What exactly does it take to get the message across, anyway?
I’ve been beating this drum for a long time and I’m getting tired of it.
Karsten-Denson is closing and I’m bummed (Longtime Macon Hardware Store Closing – Macon Telegraph article). One of the remaining memories from my boyhood, Karsten-Denson managed to survive all of the bad years downtown only to close now. An old-timey hardware store, they literally sell everything from lock washers to rabbit traps. Times are bad. They can’t hold on.
Beautiful wife got an email today from a shop that was once located in our small town’s downtown shopping district. It’s a Christian concern called Go Fish that imports handcrafted items from the Third World. The idea is simple and good. Go Fish establishes relationships with craftsmen/artisans in developing nations, enabling them to support themselves and their families. The goods they purchase are sold by franchisees in the U.S., again allowing them (the retailers) to support themselves and their families. It’s capitalism at its best. Everybody wins . . . and the message of Jesus Christ is communicated in the process.
The store moved from sleepy Perry to Warner Robins, a larger community 15 miles north of us. Presumably, the goal of a move to a higher traffic, more visible location was an increase in sales volume and profitability. But apparently this has not ensued. The tone of the email was not so much desperate as disconsolate, citing the economic downturn and urging former customers to visit the shop.
Bang the drum . . . when will we learn to support local businesses? Small retailers, hardware stores, and even printshops comprise the backbone of a local economy, especially in smaller communities. Look around in your community. It’s the local businesses that are really engaged. They sponsor local charities, events and Little League teams, sometimes even when the owners don’t make much for themselves (See my previous diatribe Why We Need Small Business).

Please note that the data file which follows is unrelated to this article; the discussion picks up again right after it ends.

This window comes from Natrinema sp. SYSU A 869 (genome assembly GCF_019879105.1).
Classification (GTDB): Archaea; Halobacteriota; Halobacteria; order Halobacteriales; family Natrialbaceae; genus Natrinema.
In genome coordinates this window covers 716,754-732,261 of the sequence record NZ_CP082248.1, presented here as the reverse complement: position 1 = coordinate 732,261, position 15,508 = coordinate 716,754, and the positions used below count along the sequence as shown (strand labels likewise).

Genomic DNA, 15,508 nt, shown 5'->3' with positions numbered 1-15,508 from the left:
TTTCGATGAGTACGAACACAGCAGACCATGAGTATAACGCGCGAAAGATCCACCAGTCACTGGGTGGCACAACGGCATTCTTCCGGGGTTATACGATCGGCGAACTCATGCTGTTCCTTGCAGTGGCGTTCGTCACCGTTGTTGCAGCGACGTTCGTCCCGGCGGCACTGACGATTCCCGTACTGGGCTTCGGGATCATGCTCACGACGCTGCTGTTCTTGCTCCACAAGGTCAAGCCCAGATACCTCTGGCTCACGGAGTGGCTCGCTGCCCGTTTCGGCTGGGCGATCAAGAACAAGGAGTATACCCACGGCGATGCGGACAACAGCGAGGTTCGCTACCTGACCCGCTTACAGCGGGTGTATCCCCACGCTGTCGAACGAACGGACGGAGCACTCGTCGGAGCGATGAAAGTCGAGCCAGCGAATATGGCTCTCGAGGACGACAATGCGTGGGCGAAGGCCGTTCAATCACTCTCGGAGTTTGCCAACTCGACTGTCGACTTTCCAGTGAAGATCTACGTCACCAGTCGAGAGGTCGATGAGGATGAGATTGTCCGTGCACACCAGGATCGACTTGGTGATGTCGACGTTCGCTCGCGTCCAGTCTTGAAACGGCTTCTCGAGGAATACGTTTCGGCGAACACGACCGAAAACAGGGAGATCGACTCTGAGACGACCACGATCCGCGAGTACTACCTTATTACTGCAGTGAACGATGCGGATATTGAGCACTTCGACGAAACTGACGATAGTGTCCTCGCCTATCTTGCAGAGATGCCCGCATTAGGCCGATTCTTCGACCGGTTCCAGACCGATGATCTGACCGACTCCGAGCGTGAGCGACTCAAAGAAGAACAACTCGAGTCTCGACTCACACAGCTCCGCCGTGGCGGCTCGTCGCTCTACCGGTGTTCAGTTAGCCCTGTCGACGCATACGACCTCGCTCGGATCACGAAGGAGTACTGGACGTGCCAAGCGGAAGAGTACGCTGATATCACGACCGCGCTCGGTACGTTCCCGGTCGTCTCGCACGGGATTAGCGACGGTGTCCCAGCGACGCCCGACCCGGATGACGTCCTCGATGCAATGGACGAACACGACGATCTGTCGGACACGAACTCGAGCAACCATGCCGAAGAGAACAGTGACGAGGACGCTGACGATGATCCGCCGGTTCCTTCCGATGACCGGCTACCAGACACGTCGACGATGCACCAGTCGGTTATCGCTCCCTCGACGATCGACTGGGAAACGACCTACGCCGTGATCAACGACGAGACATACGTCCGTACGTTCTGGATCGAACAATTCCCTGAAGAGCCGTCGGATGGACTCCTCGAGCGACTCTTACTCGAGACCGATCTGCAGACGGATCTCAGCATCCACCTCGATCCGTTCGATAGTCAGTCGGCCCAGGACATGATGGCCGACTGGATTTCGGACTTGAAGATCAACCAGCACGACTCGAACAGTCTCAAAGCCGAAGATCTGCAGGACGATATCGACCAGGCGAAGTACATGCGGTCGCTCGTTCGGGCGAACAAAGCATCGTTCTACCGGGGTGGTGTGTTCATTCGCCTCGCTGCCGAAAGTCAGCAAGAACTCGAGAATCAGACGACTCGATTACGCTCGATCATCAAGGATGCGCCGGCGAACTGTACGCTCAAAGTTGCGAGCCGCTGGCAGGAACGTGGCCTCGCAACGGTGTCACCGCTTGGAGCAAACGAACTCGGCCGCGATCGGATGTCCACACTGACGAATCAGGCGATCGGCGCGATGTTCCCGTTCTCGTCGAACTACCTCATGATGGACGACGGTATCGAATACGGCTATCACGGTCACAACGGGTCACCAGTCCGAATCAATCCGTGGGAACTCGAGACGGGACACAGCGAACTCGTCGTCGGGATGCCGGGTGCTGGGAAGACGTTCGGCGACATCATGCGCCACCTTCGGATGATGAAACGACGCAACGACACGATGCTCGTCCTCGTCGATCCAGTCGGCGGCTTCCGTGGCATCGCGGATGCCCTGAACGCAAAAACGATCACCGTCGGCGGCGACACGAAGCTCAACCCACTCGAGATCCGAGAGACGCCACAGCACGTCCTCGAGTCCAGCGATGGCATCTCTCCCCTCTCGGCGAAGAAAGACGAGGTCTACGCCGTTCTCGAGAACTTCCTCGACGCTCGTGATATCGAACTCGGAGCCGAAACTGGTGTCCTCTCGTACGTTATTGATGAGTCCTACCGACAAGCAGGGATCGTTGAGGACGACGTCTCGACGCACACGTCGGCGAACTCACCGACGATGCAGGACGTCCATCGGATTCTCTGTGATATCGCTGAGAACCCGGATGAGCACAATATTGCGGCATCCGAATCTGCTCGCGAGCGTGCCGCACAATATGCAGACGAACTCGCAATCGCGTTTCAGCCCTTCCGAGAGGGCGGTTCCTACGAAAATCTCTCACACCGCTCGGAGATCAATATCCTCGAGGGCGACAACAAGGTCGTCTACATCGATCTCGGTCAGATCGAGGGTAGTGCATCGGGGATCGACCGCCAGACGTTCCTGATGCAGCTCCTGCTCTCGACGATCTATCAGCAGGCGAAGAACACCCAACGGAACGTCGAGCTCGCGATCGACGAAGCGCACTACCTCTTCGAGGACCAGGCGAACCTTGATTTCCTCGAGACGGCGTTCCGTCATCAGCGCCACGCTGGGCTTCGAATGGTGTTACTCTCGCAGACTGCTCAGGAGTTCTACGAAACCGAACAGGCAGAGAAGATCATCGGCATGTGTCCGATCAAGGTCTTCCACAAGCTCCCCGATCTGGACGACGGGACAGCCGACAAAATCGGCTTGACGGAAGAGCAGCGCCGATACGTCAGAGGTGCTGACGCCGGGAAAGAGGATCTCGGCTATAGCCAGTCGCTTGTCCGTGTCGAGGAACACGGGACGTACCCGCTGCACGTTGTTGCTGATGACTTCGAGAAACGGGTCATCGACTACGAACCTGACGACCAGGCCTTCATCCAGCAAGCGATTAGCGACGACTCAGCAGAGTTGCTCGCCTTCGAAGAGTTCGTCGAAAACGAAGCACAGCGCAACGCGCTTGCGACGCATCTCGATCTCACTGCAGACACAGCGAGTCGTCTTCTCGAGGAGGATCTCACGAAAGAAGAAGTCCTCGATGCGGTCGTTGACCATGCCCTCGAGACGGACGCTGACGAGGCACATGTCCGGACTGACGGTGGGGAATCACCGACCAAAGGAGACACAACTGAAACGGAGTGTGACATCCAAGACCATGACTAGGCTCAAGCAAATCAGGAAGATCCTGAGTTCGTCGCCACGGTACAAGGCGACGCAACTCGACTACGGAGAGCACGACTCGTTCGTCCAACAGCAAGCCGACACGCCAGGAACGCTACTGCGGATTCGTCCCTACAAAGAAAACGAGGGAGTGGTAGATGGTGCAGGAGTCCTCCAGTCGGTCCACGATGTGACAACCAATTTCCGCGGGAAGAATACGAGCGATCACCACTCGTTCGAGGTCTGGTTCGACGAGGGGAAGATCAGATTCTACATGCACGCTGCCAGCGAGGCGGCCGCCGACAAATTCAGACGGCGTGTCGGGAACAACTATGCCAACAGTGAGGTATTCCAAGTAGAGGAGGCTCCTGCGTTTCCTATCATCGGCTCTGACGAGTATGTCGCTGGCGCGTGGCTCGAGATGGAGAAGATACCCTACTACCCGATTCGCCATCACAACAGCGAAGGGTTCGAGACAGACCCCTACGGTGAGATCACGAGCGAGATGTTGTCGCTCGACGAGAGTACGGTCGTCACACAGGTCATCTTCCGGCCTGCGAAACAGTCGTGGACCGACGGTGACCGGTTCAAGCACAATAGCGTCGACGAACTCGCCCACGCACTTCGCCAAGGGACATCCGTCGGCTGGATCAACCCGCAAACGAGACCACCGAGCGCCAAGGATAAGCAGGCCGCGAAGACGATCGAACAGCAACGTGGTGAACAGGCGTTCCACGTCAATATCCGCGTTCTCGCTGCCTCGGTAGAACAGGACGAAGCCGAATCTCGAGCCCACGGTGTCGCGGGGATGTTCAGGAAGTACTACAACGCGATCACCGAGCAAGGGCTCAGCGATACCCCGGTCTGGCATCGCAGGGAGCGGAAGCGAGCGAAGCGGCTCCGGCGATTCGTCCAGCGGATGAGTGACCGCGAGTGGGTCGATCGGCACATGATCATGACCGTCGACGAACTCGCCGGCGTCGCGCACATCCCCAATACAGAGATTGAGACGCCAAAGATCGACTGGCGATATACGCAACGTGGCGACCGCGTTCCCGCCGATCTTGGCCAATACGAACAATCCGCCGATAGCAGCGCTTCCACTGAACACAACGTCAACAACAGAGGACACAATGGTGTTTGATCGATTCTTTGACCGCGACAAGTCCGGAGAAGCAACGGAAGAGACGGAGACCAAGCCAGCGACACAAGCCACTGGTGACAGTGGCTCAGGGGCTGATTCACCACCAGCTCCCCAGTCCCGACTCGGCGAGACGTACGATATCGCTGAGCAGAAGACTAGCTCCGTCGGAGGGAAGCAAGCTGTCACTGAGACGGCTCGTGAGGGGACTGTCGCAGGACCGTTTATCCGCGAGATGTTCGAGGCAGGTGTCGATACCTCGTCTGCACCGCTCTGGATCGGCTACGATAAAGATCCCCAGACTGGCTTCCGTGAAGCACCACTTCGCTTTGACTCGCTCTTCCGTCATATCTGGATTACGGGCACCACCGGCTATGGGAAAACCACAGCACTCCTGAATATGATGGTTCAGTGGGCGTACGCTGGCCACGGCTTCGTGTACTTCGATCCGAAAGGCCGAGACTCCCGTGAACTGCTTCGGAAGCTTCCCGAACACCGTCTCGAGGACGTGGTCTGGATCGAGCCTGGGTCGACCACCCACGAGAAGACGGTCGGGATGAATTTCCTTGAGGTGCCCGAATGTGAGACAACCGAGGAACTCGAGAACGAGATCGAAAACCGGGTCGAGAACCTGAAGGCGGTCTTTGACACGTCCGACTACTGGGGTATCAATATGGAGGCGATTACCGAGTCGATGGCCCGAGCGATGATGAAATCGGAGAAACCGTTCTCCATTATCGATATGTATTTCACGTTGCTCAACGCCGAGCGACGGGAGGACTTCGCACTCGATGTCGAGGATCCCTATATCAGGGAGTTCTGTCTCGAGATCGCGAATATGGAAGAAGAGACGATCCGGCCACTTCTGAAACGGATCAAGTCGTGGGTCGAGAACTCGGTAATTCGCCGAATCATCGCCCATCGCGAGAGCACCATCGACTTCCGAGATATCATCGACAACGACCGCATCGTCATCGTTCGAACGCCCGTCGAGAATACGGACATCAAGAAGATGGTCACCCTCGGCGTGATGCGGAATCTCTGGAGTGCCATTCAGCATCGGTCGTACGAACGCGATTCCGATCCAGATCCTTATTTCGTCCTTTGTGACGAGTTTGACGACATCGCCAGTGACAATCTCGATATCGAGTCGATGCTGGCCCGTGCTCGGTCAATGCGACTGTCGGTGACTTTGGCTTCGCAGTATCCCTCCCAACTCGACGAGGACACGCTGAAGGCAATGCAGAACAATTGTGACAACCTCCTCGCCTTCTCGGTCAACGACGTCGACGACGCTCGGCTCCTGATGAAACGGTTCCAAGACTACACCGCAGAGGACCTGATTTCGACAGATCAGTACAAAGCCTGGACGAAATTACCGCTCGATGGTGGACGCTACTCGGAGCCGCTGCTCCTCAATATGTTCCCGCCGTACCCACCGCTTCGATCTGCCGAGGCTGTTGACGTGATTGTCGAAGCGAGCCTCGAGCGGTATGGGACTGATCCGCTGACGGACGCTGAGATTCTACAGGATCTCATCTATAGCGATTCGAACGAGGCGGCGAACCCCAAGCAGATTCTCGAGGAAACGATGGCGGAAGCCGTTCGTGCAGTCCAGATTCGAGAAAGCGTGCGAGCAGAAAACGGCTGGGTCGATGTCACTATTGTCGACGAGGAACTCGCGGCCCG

With the economic slowdown, times are hard for these folks. (Yes, you can read that “us folks”). Should we not especially support a business that is engaged in the community and trying to benefit others? I am sorry, but Wal-Mart just doesn’t fit my image of the American dream. We were once a nation of entrepreneurs, farmers and small businesspeople who innovated, created value and exported it. We were thinner then, too.
Now we’ve become obese. Have we squandered all of our energy and creativity on a junk food binge? I seems that our ability to innovate, create and to work hard has been supplanted with the desire to consume the most we can at the cheapest price without concern for the consequences. Is it really better to enable exploitation in China for the sake of a cheaper price than to foster a cottage industry in Peru? And what happens to the hardware store, to the small businessperson here in Smalltown, USA?
We are in a recession, even if our President refuses to utter the word. Poor Richard is very suspicious of the theory that supposes we can spend our way out of debt. Our current consumption binge is not sustainable, even and especially when our own government prints and distributes more money to add to the fodder ($600 per taxpayer, no less). The dollar is in decline, a sure sign that the countries that support our debt are tiring of our unwholesome appetites. We do not need to spend more, we need to spend better. We need to consider where the money goes. If we do not reassess our priorities now, the system will crumble.
“Follow the money,” is the old adage, usually alluding to some sort or questionable or even criminal behavior that can be traced back to the source throught the money trail. Reversing the sequence works as well, though. Small business represents the last bastion of the great American ideal: innovation, creativity and hard work. If we follow the money we spend forward, spending it where it will help a local business, our regional economy or a cause we support; we can encourage activity that is beneficial to the economy in the long and short run.
Bang the drum . . . bigger and cheaper is not always better. Forget Wal-Mart. Invest in your own backyard. Support your neighbor. Buy local.